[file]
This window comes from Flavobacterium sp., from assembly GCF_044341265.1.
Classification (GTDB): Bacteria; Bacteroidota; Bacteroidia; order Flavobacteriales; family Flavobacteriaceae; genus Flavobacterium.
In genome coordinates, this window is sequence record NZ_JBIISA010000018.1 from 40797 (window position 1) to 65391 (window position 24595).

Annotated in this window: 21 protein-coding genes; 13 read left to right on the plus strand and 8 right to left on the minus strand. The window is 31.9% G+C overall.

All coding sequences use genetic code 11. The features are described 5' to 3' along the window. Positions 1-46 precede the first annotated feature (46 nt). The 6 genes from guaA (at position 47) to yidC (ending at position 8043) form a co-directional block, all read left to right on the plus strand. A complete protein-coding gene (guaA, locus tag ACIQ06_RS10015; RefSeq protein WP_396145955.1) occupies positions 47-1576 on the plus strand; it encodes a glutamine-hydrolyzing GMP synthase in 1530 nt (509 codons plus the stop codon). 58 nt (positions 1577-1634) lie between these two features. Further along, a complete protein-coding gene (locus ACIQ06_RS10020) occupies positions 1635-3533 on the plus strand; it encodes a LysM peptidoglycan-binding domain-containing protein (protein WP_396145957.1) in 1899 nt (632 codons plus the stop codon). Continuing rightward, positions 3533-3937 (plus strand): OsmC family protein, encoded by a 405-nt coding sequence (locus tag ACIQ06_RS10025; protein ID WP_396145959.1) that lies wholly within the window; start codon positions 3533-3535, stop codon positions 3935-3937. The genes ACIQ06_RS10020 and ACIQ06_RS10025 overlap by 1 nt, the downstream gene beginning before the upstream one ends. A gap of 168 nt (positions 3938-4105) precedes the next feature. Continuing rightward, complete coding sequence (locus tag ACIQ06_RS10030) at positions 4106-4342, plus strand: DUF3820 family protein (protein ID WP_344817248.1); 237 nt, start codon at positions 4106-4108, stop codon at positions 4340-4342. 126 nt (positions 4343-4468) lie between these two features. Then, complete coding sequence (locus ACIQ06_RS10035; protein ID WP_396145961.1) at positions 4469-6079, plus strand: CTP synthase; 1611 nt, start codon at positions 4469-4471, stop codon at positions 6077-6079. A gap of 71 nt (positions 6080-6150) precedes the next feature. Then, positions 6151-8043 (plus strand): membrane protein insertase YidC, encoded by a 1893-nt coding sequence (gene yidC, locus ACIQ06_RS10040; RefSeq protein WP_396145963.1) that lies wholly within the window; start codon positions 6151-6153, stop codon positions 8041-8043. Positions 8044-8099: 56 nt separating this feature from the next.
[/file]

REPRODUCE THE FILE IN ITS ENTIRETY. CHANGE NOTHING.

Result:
This window comes from Flavobacterium sp., from assembly GCF_044341265.1.
Classification (GTDB): Bacteria; Bacteroidota; Bacteroidia; order Flavobacteriales; family Flavobacteriaceae; genus Flavobacterium.
In genome coordinates, this window is sequence record NZ_JBIISA010000018.1 from 40797 (window position 1) to 65391 (window position 24595).

Annotated in this window: 21 protein-coding genes; 13 read left to right on the plus strand and 8 right to left on the minus strand. The window is 31.9% G+C overall.

All coding sequences use genetic code 11. The features are described 5' to 3' along the window. Positions 1-46 precede the first annotated feature (46 nt). The 6 genes from guaA (at position 47) to yidC (ending at position 8043) form a co-directional block, all read left to right on the plus strand. A complete protein-coding gene (guaA, locus tag ACIQ06_RS10015; RefSeq protein WP_396145955.1) occupies positions 47-1576 on the plus strand; it encodes a glutamine-hydrolyzing GMP synthase in 1530 nt (509 codons plus the stop codon). 58 nt (positions 1577-1634) lie between these two features. Further along, a complete protein-coding gene (locus ACIQ06_RS10020) occupies positions 1635-3533 on the plus strand; it encodes a LysM peptidoglycan-binding domain-containing protein (protein WP_396145957.1) in 1899 nt (632 codons plus the stop codon). Continuing rightward, positions 3533-3937 (plus strand): OsmC family protein, encoded by a 405-nt coding sequence (locus tag ACIQ06_RS10025; protein ID WP_396145959.1) that lies wholly within the window; start codon positions 3533-3535, stop codon positions 3935-3937. The genes ACIQ06_RS10020 and ACIQ06_RS10025 overlap by 1 nt, the downstream gene beginning before the upstream one ends. A gap of 168 nt (positions 3938-4105) precedes the next feature. Continuing rightward, complete coding sequence (locus tag ACIQ06_RS10030) at positions 4106-4342, plus strand: DUF3820 family protein (protein ID WP_344817248.1); 237 nt, start codon at positions 4106-4108, stop codon at positions 4340-4342. 126 nt (positions 4343-4468) lie between these two features. Then, complete coding sequence (locus ACIQ06_RS10035; protein ID WP_396145961.1) at positions 4469-6079, plus strand: CTP synthase; 1611 nt, start codon at positions 4469-4471, stop codon at positions 6077-6079. A gap of 71 nt (positions 6080-6150) precedes the next feature. Then, positions 6151-8043 (plus strand): membrane protein insertase YidC, encoded by a 1893-nt coding sequence (gene yidC, locus ACIQ06_RS10040; RefSeq protein WP_396145963.1) that lies wholly within the window; start codon positions 6151-6153, stop codon positions 8041-8043. Positions 8044-8099: 56 nt separating this feature from the next.